It’s important to echo Dr. Davis’ cautionary note. “Fran is a truly remarkable and resilient woman who refuses to be defined by Parkinson's or by her age,” as she explains. “Her approach to life might be very influential in her personal results.” For that matter, Second Life remains extremely difficult for most people to use, so even if Fran’s experience could apply to others, SL itself might still be inaccessible to many of them. “We have to be very cognizant and compassionate about individuals who may not only find computers and the Internet challenging or intimidating, but may also have challenges with simply operating a keyboard and mouse.” And that’s only the start. For their research, she adds, “We anticipate having support in place to address those concerns.”

Fran’s daughter Barbara will also qualify what has happened to her mother. “Some of her Parkinson's symptoms have continued to progress, and she has continued to age.” In that regard, she adds, “SL certainly is not a ‘cure’.” But beyond the physical improvements are other advantages: “She feels and thinks young, so it is thrilling for her to watch her avatar run and dance again (very much like the movie Avatar). She loves meeting fascinating people from all over the world. Fortunately she is a basically happy person and has never been depressed, but SL increases the joy in her life.”

Or as Fran herself puts it to me: “I have no idea if anyone else will be able to identify with their avatar and get the results that I have, but I have found Second Life to be very beneficial to me on so many levels.”

Boellstorff notes that many disabled people have found value in virtual worlds, not just those suffering from Parkinson’s, but from strokes, autism, and phobias too. In his research, he’s heard the following sentiment come from many of them: "I'm not my body. I'm not the same thing as my body." Because as their physical body begins to fail them, in some ways their virtual body begins to seem more real than the one they were born with. "It's not at all about denying the body or escaping the body,” as Boellstorff argues, “but expanding what the body can mean." For him, then, the experience of the disabled in virtual worlds presents "a kind of the tip of the iceberg effect about what it means to have a body".

Fran Seranade SL dancing

And, one might add, if the particular experience of Fran is broadly relevant to the real lives of people with Parkinson’s, like her, the implications may be far larger still. As for Fran Seranade, you may meet her in a ballroom in Second Life, whirling away in an opulent evening gown, young, beautiful, vibrant, a form quite different from her form in the material world now, but perhaps more true to who she really is.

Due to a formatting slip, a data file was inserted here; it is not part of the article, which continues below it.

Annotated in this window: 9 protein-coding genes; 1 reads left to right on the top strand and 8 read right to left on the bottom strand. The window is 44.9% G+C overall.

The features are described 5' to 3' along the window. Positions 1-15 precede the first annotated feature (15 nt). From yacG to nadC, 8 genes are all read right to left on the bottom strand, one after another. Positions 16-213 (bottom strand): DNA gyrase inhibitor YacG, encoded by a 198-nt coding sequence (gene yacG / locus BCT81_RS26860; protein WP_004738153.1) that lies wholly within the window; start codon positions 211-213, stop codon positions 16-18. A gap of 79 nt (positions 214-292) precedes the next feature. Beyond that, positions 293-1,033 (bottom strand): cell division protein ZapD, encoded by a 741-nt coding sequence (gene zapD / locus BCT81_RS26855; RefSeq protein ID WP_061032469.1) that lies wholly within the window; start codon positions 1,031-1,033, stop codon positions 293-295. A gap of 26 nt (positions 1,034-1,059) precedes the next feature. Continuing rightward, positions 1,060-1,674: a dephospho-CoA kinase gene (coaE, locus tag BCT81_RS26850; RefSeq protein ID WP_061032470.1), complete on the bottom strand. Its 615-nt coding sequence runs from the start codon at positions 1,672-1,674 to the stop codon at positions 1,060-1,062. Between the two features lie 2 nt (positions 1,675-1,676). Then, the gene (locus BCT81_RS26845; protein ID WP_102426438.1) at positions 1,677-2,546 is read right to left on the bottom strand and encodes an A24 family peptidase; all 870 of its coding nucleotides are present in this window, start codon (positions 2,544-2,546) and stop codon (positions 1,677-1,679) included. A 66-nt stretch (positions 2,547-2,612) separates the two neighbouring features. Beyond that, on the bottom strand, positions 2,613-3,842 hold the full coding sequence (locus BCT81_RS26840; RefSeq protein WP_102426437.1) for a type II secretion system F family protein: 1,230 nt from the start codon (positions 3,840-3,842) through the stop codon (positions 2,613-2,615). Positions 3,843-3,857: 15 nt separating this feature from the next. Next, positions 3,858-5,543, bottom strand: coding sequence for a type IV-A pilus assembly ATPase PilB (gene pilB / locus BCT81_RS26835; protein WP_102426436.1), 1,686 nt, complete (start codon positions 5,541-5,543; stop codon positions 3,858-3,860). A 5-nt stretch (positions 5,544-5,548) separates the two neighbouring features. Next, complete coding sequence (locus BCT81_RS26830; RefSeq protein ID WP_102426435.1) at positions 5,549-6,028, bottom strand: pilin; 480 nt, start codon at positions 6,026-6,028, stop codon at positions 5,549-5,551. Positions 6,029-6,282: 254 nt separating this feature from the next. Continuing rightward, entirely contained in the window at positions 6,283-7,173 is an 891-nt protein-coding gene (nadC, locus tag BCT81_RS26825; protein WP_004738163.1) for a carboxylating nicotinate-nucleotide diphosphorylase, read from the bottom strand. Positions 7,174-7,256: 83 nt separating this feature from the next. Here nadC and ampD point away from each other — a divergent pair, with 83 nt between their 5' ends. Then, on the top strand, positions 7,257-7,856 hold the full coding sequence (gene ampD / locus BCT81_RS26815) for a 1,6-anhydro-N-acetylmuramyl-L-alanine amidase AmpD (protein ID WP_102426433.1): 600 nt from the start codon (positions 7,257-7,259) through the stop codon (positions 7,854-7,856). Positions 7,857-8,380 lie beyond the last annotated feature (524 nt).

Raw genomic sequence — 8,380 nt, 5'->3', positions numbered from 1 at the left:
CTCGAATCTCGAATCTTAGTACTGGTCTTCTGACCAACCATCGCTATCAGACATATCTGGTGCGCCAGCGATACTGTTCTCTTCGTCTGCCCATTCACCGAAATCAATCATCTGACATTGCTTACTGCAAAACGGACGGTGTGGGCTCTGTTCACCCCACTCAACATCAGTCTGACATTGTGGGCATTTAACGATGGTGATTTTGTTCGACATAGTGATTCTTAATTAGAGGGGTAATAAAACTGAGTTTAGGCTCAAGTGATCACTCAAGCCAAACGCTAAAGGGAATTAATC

Please share this post with people you like:

TrackBack

TrackBack URL for this entry:
http://www.typepad.com/services/trackback/6a00d8341bf74053ef017c36ac7d49970b

Listed below are links to weblogs that reference Woman with Parkinson's Reports Significant Physical Recovery After Using Second Life - Academics Researching:

Comments

Feed You can follow this conversation by subscribing to the comment feed for this post.

Gogo

Wow, she's 85! She's adorable!

Alicia Chenaux

85?? No way... she looks like she's in her 60s! It's really amazing what mental strength and determination can do for a person. Way to go, Fran!! Keep dancing! :)

Lenni Foxtrot

This is so interesting, and wonderful to hear. May sound silly to ask, in light of her awesome recovery, but do you think this is why I dance better in RL now? Always awkward in RL on a dance floor prior SL, but after watching my avatar dance for years so well, I started to let go and dance more myself. Friends say I honestly look like I learned to dance.

Hitomi Tiponi

Hopefully when Fran gets to road junctions she doesn't start crossing then bounce back and cross properly :-)

Seriously though this is a wonderful story and shows that the benefits of virtual worlds go beyond the obvious. Hopefully she continues to enjoy Second Life and improve certain aspects of her condition for many years to come.

Wisdom d'Avi

It's great to read a share stories like this but I wonder why people find these results so amazing.

It's a natural occurance. Athletes use mental imaging and practice to improve their skills.

Second life gives life to the immagination. Our mental images are brought to life in virtual reality.

Virtual reality is an untapped wonder.

Isadora Fiddlesticks

This is a great development in support of games and virtual worlds. I've met and chatted with people in SL who are disabled in RL, and it's amazing at how they transcend their disabilities inworld...and when it translates to them feeling better and actually being healed in real life, it's a fascinating and wonderful thing...LL should have kept their original mission statement.

Pamela

I joined SL after reading an article about the psychological effects that an avatar can have on the "operator", which I found intriguing. This kind of impact, though, is even more exciting, and I hope to hear more about it.

Tracy Redangel

I love hearing positive stories like this. Fran seems like an amazing lady.
I wish the few documentaries about SL would feature these kinds of stories. Life 2.0 portrayed a somewhat (I thought so) negative portrait of Second Life.

Ayesha Lytton

I have met Barbie, Fran's daughter, in RL and I am also their landlord in SL. They are fantastic women who are doing so much to help people with Parkinson's Disease. I'm so happy to be a part of their project.